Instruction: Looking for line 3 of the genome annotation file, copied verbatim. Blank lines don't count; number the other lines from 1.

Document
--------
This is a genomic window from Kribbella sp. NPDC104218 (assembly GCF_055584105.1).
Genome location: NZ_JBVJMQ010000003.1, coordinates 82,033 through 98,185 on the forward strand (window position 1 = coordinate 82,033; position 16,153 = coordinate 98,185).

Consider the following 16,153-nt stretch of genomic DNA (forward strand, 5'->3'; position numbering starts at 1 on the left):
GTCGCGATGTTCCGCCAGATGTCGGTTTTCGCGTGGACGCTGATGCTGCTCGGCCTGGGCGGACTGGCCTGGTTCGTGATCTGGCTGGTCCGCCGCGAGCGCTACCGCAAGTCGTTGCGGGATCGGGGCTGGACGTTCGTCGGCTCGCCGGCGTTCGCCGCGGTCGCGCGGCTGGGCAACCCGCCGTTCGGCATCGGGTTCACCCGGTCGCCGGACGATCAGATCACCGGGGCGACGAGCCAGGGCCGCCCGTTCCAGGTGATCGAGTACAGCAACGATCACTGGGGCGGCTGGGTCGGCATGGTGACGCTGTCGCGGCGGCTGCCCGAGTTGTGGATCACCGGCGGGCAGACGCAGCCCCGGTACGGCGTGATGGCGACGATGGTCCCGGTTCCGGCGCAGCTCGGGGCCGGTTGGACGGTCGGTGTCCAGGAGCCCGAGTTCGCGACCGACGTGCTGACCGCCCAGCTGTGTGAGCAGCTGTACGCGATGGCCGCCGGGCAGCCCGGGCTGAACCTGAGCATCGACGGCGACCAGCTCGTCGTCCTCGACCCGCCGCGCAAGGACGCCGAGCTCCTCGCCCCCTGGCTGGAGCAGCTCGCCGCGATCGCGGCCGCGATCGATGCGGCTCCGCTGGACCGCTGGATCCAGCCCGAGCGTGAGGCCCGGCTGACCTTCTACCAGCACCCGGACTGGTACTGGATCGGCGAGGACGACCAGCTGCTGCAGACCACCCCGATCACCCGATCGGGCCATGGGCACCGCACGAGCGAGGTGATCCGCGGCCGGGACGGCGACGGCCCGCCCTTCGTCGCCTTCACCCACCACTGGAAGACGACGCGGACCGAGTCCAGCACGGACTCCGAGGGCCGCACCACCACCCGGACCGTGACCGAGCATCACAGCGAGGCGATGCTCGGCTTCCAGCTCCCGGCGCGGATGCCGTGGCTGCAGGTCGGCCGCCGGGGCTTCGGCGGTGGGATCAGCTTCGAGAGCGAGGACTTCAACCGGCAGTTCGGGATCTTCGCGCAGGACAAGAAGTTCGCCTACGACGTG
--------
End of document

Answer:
Consider the following 16,153-nt stretch of genomic DNA (forward strand, 5'->3'; position numbering starts at 1 on the left):